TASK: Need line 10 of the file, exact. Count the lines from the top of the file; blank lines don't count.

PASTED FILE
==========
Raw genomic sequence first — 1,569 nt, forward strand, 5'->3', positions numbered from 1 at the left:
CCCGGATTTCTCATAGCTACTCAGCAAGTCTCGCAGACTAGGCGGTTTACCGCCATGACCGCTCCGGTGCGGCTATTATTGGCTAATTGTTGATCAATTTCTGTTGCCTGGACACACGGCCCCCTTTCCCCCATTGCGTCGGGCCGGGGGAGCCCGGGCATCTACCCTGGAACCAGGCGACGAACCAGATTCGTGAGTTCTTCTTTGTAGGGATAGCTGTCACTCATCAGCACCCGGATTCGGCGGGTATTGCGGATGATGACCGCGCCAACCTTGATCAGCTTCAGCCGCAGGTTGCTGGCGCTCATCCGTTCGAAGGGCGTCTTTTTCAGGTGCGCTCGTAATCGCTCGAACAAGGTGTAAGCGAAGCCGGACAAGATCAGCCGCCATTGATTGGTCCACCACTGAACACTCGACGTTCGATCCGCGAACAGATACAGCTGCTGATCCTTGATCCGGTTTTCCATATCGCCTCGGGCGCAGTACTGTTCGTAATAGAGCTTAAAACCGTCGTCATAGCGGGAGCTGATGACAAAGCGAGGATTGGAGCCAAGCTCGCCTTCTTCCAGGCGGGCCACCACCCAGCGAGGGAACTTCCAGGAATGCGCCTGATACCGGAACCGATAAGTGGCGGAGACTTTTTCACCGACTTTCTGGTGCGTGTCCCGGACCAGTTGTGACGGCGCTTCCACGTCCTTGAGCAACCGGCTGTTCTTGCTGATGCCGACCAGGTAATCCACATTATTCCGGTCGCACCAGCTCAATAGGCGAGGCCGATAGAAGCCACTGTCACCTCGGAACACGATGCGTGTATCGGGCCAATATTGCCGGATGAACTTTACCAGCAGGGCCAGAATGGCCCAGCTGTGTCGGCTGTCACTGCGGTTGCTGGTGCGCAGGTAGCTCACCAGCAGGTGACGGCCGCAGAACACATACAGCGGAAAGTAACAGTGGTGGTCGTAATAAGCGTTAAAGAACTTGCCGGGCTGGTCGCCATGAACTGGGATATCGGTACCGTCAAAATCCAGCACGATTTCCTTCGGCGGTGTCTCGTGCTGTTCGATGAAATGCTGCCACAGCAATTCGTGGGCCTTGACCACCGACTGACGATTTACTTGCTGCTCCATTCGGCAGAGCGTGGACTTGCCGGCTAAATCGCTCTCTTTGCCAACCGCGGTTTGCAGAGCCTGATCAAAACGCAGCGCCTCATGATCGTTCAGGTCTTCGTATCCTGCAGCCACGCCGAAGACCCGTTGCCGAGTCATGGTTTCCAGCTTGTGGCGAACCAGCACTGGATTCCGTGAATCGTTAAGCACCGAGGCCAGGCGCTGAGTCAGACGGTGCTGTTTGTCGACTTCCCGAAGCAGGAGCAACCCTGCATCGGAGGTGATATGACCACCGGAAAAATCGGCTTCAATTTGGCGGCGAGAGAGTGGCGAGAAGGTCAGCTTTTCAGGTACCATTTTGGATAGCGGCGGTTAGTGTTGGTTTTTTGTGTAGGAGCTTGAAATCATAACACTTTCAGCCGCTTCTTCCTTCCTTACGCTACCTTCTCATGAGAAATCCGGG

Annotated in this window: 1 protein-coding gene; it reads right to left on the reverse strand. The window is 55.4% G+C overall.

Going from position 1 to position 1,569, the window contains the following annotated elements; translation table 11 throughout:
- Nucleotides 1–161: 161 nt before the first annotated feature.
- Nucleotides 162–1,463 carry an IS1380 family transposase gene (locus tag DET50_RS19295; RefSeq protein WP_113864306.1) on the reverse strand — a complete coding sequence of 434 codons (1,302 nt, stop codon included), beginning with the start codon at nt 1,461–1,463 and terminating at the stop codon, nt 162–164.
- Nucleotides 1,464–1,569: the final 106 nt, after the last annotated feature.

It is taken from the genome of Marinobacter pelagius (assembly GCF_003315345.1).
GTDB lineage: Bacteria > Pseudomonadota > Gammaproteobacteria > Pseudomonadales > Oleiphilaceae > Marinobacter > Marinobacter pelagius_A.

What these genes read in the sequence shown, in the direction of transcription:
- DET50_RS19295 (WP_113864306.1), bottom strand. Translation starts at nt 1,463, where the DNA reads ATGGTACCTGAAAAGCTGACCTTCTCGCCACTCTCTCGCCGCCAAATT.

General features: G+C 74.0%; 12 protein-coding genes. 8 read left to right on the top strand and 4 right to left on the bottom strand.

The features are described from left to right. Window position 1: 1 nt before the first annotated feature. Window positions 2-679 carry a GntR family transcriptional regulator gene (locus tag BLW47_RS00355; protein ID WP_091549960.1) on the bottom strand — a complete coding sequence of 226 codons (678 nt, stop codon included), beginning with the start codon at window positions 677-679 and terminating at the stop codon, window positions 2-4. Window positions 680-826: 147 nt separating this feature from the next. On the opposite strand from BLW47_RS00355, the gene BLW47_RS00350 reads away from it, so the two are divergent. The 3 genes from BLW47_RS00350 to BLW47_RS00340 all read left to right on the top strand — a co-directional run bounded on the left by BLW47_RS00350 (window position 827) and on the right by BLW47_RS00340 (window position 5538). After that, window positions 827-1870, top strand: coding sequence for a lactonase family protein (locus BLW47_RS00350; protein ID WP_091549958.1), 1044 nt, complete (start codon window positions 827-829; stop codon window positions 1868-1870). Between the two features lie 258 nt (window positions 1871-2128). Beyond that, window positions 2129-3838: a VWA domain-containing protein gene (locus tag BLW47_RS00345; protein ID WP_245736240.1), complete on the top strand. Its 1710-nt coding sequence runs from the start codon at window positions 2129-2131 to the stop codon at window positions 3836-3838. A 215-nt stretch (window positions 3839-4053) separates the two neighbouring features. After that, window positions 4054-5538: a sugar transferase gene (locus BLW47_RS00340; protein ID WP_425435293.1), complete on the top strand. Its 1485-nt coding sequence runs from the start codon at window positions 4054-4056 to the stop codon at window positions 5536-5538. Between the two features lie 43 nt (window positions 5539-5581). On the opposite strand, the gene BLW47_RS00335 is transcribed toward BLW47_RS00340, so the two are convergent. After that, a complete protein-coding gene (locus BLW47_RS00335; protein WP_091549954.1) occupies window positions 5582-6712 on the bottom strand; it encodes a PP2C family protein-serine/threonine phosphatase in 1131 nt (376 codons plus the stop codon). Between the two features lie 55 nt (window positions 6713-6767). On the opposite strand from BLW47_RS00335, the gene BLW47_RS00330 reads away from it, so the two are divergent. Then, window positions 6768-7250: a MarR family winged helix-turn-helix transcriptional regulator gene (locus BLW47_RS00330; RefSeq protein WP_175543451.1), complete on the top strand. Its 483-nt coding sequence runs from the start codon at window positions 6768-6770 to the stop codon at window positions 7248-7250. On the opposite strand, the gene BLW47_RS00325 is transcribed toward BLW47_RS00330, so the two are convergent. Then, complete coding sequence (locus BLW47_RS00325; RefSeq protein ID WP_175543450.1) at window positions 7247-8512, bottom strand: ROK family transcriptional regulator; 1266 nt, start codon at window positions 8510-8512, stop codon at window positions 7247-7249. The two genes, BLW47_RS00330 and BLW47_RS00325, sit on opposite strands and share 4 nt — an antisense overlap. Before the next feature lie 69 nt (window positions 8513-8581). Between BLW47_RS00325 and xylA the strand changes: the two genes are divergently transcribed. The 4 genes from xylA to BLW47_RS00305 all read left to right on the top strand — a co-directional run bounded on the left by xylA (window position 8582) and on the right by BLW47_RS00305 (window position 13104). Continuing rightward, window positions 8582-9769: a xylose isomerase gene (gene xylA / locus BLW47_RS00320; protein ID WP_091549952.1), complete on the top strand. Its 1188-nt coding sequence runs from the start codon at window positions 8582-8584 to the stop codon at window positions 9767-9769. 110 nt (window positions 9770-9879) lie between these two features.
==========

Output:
What these genes read in the sequence shown, in the direction of transcription: